So many of us understand homelessness in a black and white way: that the people we see living on the street or in shelters are drug addicts, convicts, or people with mental health conditions who chose to be there.
This stereotype is one which many of us are akin to believing. But what if we told you that homelessness is way more complex than that?
There are at least six major causes of homelessness in the U.S., with the leading cause being a lack of affordable housing. In fact, the high cost of housing and living in New Jersey contributes to the nearly 10,000 people facing homelessness and housing insecurity. A New Jersey renter would need to make $29.69 per hour to afford all monthly living expenses; this is known as a living wage. But most renters make about $10 per hour less than that.
The cost of housing unfortunately continues to increase, and when coupled with job loss, the inability to find work, and an overall stagnation in wage increases, it can negatively impact just about anyone – even you and me!
This disparity between wages and the cost of housing often leaves families with little-to-no savings for emergencies, and as a result, they could experience housing instability at the drop of a hat. Before the pandemic, 40% of Americans said they were one paycheck away from losing their home. Imagine how many can say the same now, during the public health and housing crisis?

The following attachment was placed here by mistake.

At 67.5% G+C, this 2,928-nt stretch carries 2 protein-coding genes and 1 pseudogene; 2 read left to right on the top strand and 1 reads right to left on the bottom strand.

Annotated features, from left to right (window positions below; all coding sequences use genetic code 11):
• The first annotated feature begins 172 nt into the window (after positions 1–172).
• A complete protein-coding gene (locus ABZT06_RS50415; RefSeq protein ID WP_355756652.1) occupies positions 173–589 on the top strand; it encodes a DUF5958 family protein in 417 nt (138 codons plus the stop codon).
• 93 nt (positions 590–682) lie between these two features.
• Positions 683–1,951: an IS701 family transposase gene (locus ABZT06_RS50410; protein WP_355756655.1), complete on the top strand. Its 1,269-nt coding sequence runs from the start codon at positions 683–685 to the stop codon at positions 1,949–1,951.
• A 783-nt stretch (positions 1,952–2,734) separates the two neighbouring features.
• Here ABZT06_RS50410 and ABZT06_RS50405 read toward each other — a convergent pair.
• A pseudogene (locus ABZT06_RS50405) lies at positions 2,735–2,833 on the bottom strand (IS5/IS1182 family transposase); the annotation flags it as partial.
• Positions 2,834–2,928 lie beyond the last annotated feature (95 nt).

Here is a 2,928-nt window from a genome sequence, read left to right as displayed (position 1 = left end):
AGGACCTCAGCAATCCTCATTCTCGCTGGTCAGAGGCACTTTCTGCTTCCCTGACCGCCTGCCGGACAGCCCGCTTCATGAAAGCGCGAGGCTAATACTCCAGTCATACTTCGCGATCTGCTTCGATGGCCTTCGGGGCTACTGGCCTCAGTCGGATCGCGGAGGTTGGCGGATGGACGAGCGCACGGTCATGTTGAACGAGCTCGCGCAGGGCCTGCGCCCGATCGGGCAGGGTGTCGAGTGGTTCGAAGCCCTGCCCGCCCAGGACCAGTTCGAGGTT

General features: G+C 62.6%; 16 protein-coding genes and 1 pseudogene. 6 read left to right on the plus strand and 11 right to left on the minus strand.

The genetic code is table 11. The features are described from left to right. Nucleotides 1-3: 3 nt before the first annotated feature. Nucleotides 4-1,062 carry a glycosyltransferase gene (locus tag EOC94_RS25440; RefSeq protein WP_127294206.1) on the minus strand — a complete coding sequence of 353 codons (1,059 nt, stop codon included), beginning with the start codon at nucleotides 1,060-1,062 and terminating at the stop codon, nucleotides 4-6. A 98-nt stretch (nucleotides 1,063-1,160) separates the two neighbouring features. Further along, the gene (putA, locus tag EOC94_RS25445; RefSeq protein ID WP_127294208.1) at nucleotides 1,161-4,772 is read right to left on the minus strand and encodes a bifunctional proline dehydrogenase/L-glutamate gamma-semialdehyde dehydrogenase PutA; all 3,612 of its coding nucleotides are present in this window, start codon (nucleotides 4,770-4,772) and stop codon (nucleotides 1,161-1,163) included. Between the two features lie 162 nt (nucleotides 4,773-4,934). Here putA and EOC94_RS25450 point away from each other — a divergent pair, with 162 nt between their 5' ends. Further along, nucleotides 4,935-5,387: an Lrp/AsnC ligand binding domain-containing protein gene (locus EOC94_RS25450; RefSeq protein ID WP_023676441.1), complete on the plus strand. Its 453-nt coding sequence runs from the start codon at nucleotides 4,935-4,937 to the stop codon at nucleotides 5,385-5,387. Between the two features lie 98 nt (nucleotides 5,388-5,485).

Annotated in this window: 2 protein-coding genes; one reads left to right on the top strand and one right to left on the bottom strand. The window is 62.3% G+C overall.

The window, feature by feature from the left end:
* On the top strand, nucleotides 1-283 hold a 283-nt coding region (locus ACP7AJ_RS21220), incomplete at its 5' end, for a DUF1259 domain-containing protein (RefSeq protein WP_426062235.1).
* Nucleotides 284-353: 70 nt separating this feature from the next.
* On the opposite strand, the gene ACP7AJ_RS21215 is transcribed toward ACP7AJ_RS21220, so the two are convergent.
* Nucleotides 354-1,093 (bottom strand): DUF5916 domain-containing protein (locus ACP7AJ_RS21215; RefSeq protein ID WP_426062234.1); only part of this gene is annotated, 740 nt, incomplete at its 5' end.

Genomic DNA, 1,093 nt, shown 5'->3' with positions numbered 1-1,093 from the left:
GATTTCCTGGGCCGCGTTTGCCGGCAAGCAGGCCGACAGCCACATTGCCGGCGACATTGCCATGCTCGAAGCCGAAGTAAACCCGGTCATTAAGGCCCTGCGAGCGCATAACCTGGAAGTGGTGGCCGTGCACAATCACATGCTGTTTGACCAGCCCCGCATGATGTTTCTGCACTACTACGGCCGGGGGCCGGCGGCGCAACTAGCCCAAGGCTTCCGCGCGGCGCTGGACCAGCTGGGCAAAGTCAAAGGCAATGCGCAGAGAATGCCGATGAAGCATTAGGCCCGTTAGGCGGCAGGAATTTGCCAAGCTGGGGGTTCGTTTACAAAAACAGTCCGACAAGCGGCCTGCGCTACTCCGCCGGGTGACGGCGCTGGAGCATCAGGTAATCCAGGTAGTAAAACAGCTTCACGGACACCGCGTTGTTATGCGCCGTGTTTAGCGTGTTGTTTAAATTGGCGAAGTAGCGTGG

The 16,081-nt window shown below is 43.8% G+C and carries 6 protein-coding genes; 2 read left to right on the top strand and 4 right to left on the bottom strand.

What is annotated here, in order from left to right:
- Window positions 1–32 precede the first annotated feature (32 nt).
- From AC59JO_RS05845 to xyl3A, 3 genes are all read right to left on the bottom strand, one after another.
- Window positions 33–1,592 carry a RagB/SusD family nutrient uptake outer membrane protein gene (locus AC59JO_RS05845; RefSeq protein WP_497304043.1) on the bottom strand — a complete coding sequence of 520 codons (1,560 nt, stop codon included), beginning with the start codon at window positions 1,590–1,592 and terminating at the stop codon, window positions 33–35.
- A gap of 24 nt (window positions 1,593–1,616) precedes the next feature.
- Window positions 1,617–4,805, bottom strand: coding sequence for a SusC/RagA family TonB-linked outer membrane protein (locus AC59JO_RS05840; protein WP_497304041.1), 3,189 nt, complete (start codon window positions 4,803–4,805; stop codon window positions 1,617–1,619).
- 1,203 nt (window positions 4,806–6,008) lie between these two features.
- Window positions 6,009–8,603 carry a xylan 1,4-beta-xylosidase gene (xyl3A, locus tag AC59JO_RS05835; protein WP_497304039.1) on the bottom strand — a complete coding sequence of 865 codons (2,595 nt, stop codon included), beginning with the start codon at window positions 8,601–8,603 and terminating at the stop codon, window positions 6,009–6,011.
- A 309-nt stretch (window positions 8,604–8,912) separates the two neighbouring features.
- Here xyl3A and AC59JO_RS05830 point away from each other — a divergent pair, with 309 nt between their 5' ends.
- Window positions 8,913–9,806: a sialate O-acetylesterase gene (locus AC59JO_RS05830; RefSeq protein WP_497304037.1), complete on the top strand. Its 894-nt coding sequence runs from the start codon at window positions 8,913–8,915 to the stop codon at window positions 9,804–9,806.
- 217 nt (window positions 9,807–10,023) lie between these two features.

This leads us into the second leading cause of homelessness, which is poverty.
Poverty is experienced when an individual or family doesn’t make enough to afford basic necessities, like housing, food, and healthcare. There are multiple ways to define and categorize poverty, but for now, let’s look at how situational and generational poverty affect homelessness.
Just as homelessness can be temporary, poverty can be situational. Unlike generational poverty, which is often long-lasting, situational poverty is usually experienced after a life-altering event, like losing a job or dealing with severe health problems.
According to the Urban Institute, 1 in 7 Americans are likely to be living below the poverty line in 2021. Since the start of the pandemic, millions of Americans have lost their jobs, filed for unemployment, and/or have endured health complications due to COVID-19. Without the means to pay their bills and months’ worth of rental rears, over 62,000 New Jersey residents may lose their home when the eviction moratorium is lifted.
Many residents will likely experience housing insecurity and homelessness for the first time this year. To mitigate this crisis, Family Promise of Morris County has shifted our Outreach efforts to focus on housing, and keeping housed, families and individuals that are unsheltered or at risk of losing their home. As the pandemic continues, and as always, we are fully committed to increasing the overall housing, health, and economic outcomes within our community.